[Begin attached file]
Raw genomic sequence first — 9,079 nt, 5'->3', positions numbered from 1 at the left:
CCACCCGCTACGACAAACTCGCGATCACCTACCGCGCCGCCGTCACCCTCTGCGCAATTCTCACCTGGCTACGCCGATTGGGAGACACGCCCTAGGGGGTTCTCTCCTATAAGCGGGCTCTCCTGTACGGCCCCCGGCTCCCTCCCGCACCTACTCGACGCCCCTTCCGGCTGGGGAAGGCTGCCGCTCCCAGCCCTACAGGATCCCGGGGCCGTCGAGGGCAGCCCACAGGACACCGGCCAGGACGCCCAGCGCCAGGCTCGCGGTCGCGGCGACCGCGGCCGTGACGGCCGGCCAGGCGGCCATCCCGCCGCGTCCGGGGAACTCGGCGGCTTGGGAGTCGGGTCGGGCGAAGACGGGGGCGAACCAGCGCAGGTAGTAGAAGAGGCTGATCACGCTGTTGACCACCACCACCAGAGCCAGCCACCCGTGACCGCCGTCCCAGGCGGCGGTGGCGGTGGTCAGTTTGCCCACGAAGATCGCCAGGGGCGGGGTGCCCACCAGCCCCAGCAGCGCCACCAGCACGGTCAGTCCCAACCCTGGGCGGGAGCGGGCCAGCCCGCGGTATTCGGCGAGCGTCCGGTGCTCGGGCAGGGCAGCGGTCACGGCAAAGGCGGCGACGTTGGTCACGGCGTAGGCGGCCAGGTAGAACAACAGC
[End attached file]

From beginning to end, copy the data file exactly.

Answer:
Raw genomic sequence first — 9,079 nt, 5'->3', positions numbered from 1 at the left:
CCACCCGCTACGACAAACTCGCGATCACCTACCGCGCCGCCGTCACCCTCTGCGCAATTCTCACCTGGCTACGCCGATTGGGAGACACGCCCTAGGGGGTTCTCTCCTATAAGCGGGCTCTCCTGTACGGCCCCCGGCTCCCTCCCGCACCTACTCGACGCCCCTTCCGGCTGGGGAAGGCTGCCGCTCCCAGCCCTACAGGATCCCGGGGCCGTCGAGGGCAGCCCACAGGACACCGGCCAGGACGCCCAGCGCCAGGCTCGCGGTCGCGGCGACCGCGGCCGTGACGGCCGGCCAGGCGGCCATCCCGCCGCGTCCGGGGAACTCGGCGGCTTGGGAGTCGGGTCGGGCGAAGACGGGGGCGAACCAGCGCAGGTAGTAGAAGAGGCTGATCACGCTGTTGACCACCACCACCAGAGCCAGCCACCCGTGACCGCCGTCCCAGGCGGCGGTGGCGGTGGTCAGTTTGCCCACGAAGATCGCCAGGGGCGGGGTGCCCACCAGCCCCAGCAGCGCCACCAGCACGGTCAGTCCCAACCCTGGGCGGGAGCGGGCCAGCCCGCGGTATTCGGCGAGCGTCCGGTGCTCGGGCAGGGCAGCGGTCACGGCAAAGGCGGCGACGTTGGTCACGGCGTAGGCGGCCAGGTAGAACAACAGC